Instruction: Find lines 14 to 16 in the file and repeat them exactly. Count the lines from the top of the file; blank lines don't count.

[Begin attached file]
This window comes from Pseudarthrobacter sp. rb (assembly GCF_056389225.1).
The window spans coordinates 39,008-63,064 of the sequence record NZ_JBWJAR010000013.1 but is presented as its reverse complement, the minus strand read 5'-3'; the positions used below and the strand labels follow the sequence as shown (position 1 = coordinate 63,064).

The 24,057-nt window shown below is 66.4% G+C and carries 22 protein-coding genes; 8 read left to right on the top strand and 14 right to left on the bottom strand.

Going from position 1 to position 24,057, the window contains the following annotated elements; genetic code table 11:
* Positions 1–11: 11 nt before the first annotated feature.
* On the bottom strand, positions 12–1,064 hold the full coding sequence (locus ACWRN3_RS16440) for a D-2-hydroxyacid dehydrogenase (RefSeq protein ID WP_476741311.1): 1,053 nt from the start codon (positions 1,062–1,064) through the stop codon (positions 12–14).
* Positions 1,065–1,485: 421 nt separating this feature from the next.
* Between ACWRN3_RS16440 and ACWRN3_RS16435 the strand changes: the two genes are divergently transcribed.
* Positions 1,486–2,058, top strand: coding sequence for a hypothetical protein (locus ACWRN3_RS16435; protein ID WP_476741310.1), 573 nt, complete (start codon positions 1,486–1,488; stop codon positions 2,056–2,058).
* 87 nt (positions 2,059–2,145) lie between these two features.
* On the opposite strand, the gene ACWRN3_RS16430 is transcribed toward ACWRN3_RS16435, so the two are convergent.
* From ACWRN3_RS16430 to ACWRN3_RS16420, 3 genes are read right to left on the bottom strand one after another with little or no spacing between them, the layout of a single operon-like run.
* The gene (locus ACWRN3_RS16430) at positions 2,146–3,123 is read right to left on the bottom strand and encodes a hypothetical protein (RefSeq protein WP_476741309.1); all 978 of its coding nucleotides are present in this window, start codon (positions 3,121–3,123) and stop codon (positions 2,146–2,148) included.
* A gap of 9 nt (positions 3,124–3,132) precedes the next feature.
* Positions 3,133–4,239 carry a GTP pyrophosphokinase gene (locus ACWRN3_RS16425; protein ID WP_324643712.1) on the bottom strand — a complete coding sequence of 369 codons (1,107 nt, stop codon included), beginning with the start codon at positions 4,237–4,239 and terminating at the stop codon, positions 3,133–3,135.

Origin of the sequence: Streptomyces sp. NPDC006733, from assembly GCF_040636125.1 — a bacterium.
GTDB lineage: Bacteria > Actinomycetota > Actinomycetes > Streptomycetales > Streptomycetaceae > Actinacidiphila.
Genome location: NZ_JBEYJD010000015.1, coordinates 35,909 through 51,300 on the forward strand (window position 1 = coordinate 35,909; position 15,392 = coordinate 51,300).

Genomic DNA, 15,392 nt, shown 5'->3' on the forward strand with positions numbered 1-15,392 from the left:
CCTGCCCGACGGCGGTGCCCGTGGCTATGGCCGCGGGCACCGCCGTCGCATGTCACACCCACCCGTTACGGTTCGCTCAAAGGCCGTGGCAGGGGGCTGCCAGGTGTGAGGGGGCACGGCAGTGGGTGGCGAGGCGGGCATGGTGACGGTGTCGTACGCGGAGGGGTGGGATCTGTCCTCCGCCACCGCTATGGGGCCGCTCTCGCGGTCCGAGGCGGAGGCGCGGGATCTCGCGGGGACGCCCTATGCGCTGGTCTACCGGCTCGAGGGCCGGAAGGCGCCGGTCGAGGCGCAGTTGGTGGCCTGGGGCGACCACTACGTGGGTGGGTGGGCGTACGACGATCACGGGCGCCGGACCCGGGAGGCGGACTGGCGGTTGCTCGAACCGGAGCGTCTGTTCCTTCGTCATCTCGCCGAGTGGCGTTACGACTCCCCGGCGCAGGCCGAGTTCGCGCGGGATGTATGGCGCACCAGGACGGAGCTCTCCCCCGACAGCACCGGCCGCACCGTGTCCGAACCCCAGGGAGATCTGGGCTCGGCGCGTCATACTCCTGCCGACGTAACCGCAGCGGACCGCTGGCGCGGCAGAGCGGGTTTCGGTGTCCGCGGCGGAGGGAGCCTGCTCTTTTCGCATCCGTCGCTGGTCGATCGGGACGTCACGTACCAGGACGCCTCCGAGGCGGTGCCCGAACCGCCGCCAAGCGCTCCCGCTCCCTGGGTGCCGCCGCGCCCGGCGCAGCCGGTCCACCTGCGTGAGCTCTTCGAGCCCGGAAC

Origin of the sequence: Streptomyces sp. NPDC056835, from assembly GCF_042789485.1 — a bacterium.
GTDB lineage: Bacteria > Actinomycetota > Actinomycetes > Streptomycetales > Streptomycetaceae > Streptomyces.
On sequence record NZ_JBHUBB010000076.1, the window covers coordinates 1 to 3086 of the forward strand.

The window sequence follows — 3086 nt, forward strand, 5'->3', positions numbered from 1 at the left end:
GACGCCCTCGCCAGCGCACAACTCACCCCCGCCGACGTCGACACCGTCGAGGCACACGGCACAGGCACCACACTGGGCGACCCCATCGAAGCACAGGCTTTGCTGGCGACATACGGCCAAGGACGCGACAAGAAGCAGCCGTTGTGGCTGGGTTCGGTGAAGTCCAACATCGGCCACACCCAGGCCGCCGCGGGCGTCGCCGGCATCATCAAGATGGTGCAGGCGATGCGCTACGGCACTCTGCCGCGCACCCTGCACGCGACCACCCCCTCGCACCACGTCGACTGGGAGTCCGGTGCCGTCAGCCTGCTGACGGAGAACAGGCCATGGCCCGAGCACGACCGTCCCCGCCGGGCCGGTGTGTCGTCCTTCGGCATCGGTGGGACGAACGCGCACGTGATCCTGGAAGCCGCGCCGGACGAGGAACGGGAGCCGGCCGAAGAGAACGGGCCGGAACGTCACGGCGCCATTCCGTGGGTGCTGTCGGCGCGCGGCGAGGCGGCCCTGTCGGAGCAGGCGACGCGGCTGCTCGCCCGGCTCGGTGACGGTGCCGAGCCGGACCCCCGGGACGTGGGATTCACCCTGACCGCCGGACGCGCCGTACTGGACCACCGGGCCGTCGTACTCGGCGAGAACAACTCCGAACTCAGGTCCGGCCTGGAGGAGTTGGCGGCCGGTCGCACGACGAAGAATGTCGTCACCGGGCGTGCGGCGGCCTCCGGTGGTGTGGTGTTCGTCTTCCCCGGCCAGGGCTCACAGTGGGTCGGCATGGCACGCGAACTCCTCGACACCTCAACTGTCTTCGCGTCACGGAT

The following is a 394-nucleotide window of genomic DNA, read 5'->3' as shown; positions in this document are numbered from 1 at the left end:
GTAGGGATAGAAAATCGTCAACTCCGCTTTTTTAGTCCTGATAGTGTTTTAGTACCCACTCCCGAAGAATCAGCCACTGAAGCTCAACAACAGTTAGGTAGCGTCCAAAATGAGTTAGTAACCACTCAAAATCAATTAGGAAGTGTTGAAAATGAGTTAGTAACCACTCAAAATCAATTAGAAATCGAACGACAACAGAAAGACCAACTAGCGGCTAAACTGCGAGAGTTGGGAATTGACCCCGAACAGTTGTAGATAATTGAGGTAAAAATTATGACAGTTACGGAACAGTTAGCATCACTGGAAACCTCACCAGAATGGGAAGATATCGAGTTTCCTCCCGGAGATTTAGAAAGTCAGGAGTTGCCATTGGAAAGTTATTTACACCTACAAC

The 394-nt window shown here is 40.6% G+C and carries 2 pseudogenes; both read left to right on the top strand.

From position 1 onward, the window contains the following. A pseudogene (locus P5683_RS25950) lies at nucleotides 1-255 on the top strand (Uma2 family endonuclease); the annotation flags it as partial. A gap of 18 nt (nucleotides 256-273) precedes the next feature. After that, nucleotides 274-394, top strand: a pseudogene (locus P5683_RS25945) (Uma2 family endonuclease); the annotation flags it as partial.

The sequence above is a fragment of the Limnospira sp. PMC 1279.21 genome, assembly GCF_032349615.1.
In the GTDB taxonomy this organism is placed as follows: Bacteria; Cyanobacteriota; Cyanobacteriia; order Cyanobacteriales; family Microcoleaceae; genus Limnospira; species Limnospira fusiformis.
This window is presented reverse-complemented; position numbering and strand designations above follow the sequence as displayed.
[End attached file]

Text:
* A gap of 9 nt (positions 3,124–3,132) precedes the next feature.
* Positions 3,133–4,239 carry a GTP pyrophosphokinase gene (locus ACWRN3_RS16425; protein ID WP_324643712.1) on the bottom strand — a complete coding sequence of 369 codons (1,107 nt, stop codon included), beginning with the start codon at positions 4,237–4,239 and terminating at the stop codon, positions 3,133–3,135.

Origin of the sequence: Streptomyces sp. NPDC006733, from assembly GCF_040636125.1 — a bacterium.